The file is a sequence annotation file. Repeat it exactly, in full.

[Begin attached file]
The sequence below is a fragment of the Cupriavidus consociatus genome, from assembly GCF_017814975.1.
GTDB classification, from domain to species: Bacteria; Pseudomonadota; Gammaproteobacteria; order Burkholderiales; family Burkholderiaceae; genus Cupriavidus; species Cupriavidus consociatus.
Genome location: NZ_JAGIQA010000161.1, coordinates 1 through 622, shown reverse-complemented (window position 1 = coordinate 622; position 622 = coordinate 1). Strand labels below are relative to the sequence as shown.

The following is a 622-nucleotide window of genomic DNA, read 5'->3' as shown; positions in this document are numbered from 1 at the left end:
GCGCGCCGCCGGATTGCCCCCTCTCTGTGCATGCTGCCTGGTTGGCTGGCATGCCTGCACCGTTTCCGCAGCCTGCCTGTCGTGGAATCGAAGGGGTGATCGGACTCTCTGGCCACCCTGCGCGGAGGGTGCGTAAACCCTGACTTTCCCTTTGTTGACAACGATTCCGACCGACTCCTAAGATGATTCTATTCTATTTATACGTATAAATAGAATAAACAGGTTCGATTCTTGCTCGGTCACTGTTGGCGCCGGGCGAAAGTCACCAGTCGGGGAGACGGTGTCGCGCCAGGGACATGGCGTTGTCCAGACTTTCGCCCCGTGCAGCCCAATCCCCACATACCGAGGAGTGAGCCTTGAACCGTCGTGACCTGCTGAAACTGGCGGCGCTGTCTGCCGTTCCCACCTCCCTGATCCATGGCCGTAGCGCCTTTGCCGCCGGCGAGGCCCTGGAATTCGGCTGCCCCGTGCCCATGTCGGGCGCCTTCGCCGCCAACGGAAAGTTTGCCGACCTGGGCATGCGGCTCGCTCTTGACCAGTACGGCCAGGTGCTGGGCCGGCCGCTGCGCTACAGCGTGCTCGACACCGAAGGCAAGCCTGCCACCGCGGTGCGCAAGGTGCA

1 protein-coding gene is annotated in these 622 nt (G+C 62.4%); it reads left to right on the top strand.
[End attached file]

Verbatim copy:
The sequence below is a fragment of the Cupriavidus consociatus genome, from assembly GCF_017814975.1.
GTDB classification, from domain to species: Bacteria; Pseudomonadota; Gammaproteobacteria; order Burkholderiales; family Burkholderiaceae; genus Cupriavidus; species Cupriavidus consociatus.
Genome location: NZ_JAGIQA010000161.1, coordinates 1 through 622, shown reverse-complemented (window position 1 = coordinate 622; position 622 = coordinate 1). Strand labels below are relative to the sequence as shown.

The following is a 622-nucleotide window of genomic DNA, read 5'->3' as shown; positions in this document are numbered from 1 at the left end:
GCGCGCCGCCGGATTGCCCCCTCTCTGTGCATGCTGCCTGGTTGGCTGGCATGCCTGCACCGTTTCCGCAGCCTGCCTGTCGTGGAATCGAAGGGGTGATCGGACTCTCTGGCCACCCTGCGCGGAGGGTGCGTAAACCCTGACTTTCCCTTTGTTGACAACGATTCCGACCGACTCCTAAGATGATTCTATTCTATTTATACGTATAAATAGAATAAACAGGTTCGATTCTTGCTCGGTCACTGTTGGCGCCGGGCGAAAGTCACCAGTCGGGGAGACGGTGTCGCGCCAGGGACATGGCGTTGTCCAGACTTTCGCCCCGTGCAGCCCAATCCCCACATACCGAGGAGTGAGCCTTGAACCGTCGTGACCTGCTGAAACTGGCGGCGCTGTCTGCCGTTCCCACCTCCCTGATCCATGGCCGTAGCGCCTTTGCCGCCGGCGAGGCCCTGGAATTCGGCTGCCCCGTGCCCATGTCGGGCGCCTTCGCCGCCAACGGAAAGTTTGCCGACCTGGGCATGCGGCTCGCTCTTGACCAGTACGGCCAGGTGCTGGGCCGGCCGCTGCGCTACAGCGTGCTCGACACCGAAGGCAAGCCTGCCACCGCGGTGCGCAAGGTGCA

1 protein-coding gene is annotated in these 622 nt (G+C 62.4%); it reads left to right on the top strand.